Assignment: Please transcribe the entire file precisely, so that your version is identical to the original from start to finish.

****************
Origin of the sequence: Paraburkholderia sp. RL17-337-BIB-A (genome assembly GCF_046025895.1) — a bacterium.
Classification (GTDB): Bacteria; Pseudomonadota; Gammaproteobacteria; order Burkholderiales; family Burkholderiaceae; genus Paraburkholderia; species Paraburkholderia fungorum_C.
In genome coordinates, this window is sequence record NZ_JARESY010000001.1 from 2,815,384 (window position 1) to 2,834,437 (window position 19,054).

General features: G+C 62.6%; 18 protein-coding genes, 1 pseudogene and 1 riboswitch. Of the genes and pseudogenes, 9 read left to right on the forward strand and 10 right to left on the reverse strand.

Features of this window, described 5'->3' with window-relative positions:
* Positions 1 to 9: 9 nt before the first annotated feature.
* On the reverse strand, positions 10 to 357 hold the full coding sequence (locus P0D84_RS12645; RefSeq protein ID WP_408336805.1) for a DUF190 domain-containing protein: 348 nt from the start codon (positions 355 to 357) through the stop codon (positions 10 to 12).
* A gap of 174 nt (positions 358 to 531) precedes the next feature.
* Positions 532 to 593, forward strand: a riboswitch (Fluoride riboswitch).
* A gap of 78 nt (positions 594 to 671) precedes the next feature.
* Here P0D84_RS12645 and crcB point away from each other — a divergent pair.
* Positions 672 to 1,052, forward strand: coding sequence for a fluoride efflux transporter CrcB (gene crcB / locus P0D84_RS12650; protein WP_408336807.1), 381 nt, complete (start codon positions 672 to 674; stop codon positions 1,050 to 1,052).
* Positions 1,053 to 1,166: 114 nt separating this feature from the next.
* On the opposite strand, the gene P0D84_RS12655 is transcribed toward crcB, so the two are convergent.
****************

Origin of the sequence: Paraburkholderia sp. RL17-337-BIB-A (genome assembly GCF_046025895.1) — a bacterium.
Classification (GTDB): Bacteria; Pseudomonadota; Gammaproteobacteria; order Burkholderiales; family Burkholderiaceae; genus Paraburkholderia; species Paraburkholderia fungorum_C.
In genome coordinates, this window is sequence record NZ_JARESY010000001.1 from 2,815,384 (window position 1) to 2,834,437 (window position 19,054).

General features: G+C 62.6%; 18 protein-coding genes, 1 pseudogene and 1 riboswitch. Of the genes and pseudogenes, 9 read left to right on the forward strand and 10 right to left on the reverse strand.

Features of this window, described 5'->3' with window-relative positions:
* Positions 1 to 9: 9 nt before the first annotated feature.
* On the reverse strand, positions 10 to 357 hold the full coding sequence (locus P0D84_RS12645; RefSeq protein ID WP_408336805.1) for a DUF190 domain-containing protein: 348 nt from the start codon (positions 355 to 357) through the stop codon (positions 10 to 12).
* A gap of 174 nt (positions 358 to 531) precedes the next feature.
* Positions 532 to 593, forward strand: a riboswitch (Fluoride riboswitch).
* A gap of 78 nt (positions 594 to 671) precedes the next feature.
* Here P0D84_RS12645 and crcB point away from each other — a divergent pair.
* Positions 672 to 1,052, forward strand: coding sequence for a fluoride efflux transporter CrcB (gene crcB / locus P0D84_RS12650; protein WP_408336807.1), 381 nt, complete (start codon positions 672 to 674; stop codon positions 1,050 to 1,052).
* Positions 1,053 to 1,166: 114 nt separating this feature from the next.
* On the opposite strand, the gene P0D84_RS12655 is transcribed toward crcB, so the two are convergent.